• Place your child in a comfortable position. Do not hold or restrain the child when the seizure is progressing.
  • Place the child sideways or on the abdomen to prevent choking. Loosen restricted clothing that may restrict the airways.
  • Seek medical attention immediately if you have symptoms of extreme lethargy, vomiting, infections, and stiff shoulders.

What are the risk factors for febrile seizures?

Children who are prone to febrile seizures are:

  • Family history of febrile seizures.. Children may inherit the risk of febrile seizures from their relatives.
  • Young age.. Children in the age group of 6 months to 5 years are at risk of experiencing febrile seizures.
  • Medical history.. A child who already has a history of febrile seizures.

What are the complications of febrile seizures?

Most febrile seizures are harmless and heal in a short period of time. However, there is a nominal risk that the child may choke.

Children who experience short-term febrile seizures are slightly more likely to develop epilepsy than the general population. Children suffering from seizures that recur within 24 hours; focal epilepsy (seizures that begin on one side of the brain); or febrile seizures that last more than 10 minutes are at risk of developing epilepsy compared to children who have not experienced febrile seizures. Is moderately high (about 10%).

Most worrisome is a small group of children suffering from very long febrile seizures that last for more than 30 minutes. In such children, the risk of epilepsy is as high as 30-40%, but this condition may not occur for years. Prolonged febrile seizures can damage the hippocampus, a brain structure associated with temporal lobe epilepsy (TLE), according to recent studies.

What precautions should I take in case of febrile seizures?

Febrile seizures cannot be prevented, but parents can take some avoidable measures.

  • Prescription drugs to control fever may make children more comfortable, but they have not been proven to be effective in preventing febrile seizures.
  • Give your child plenty of water and ORS.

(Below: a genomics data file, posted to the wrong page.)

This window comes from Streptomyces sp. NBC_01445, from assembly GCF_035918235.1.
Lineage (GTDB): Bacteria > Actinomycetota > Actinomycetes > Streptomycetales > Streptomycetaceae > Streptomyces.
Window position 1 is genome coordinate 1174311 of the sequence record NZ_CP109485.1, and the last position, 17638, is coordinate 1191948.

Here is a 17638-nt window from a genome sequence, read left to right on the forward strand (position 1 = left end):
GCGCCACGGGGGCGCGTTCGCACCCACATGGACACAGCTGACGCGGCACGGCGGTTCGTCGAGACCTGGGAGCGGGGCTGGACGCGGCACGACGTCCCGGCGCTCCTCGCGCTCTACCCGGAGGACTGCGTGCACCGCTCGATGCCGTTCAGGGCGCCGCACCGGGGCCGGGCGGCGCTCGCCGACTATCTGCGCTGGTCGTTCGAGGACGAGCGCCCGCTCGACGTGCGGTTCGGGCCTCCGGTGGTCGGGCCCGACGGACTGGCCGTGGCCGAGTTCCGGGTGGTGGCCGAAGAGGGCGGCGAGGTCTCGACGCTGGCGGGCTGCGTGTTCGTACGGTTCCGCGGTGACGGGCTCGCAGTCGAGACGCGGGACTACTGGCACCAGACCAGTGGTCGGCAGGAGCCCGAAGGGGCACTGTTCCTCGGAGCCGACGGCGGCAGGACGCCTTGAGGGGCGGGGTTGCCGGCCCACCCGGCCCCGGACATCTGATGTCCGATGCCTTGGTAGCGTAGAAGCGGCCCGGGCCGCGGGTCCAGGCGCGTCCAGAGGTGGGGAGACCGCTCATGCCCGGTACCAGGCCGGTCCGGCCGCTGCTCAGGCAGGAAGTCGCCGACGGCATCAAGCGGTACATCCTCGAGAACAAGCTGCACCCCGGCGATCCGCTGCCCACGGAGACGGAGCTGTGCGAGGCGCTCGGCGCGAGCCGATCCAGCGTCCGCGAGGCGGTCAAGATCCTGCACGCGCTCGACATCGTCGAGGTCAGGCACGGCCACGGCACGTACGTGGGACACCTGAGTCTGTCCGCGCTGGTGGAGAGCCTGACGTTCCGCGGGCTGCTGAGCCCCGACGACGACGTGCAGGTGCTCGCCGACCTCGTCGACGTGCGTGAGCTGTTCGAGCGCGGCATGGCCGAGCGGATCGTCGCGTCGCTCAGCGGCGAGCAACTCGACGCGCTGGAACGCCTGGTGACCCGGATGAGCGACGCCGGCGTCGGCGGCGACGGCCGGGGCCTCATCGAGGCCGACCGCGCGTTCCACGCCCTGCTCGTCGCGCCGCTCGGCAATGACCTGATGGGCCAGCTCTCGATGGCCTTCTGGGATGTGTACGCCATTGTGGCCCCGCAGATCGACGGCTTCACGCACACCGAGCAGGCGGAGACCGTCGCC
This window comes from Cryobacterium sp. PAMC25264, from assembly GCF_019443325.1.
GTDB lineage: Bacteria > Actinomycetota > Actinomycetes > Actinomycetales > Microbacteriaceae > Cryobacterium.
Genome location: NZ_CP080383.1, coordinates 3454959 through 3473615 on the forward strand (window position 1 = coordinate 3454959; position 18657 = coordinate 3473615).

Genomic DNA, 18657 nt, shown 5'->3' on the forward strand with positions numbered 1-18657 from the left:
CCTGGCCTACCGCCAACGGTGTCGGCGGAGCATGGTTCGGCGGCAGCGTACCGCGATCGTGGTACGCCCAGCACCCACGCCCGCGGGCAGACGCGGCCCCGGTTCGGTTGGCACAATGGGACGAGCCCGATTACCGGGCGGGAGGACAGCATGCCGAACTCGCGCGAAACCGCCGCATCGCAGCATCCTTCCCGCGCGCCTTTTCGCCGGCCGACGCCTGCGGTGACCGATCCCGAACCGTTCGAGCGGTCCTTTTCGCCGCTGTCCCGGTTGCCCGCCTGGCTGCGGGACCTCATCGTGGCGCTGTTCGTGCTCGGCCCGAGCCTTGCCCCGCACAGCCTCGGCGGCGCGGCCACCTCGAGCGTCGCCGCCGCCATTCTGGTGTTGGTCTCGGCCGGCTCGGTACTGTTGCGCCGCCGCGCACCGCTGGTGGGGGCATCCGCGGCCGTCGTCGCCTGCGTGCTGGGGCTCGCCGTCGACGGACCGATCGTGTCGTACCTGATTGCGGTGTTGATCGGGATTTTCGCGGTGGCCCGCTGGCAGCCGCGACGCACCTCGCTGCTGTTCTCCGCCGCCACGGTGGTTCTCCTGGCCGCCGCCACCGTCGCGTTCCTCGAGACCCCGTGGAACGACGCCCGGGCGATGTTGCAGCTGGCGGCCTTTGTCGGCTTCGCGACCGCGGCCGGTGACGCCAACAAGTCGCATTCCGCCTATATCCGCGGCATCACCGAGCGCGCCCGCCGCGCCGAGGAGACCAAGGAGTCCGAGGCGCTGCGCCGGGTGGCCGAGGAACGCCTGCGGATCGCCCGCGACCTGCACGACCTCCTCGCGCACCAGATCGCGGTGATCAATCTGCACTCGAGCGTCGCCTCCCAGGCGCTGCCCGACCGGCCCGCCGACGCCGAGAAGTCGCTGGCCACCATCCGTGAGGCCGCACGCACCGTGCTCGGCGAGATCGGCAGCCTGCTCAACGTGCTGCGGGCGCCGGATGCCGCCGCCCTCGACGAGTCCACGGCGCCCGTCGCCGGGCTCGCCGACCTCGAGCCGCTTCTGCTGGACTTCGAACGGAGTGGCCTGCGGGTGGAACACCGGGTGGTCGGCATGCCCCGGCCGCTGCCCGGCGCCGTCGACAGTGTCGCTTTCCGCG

• Promptly treat possible infections to prevent fever.

Febrile seizures are not harmful and treatment with anticonvulsants is not recommended.

Febrile seizures can be frightening to parents of a child suffering from it, but a calm and calm attitude mixed with awareness of this condition helps to treat the child better.

Frequently Asked Questions (FAQ):

  1. How often are febrile seizures?

Febrile seizures are often unpredictable. Fever, infections, or vaccinations are associated with convulsions. The frequency of occurrence varies from person to person. About 40% of children with a history of febrile seizures experience a recurrence.

  1. Is it possible to have febrile seizures during sleep?

Yes, there are multiple episodes of febrile seizures that occur when a child is sleeping soundly. Seizures usually last for a few minutes, which is why they may go unnoticed.

  1. Can febrile seizures cause permanent neuropathy?

No. Febrile seizures are completely harmless and do not cause neuropathy because they are caused by a surge in body temperature. If the cramps last for more than 15 minutes, it is still advisable to see a doctor.

  1. Are febrile seizures and epilepsy the same?

No. Febrile seizures are associated with high body temperature. In contrast, epilepsy is a neuropathy characterized by seizures and loss of consciousness. Epilepsy is not the result of a surge in body temperature.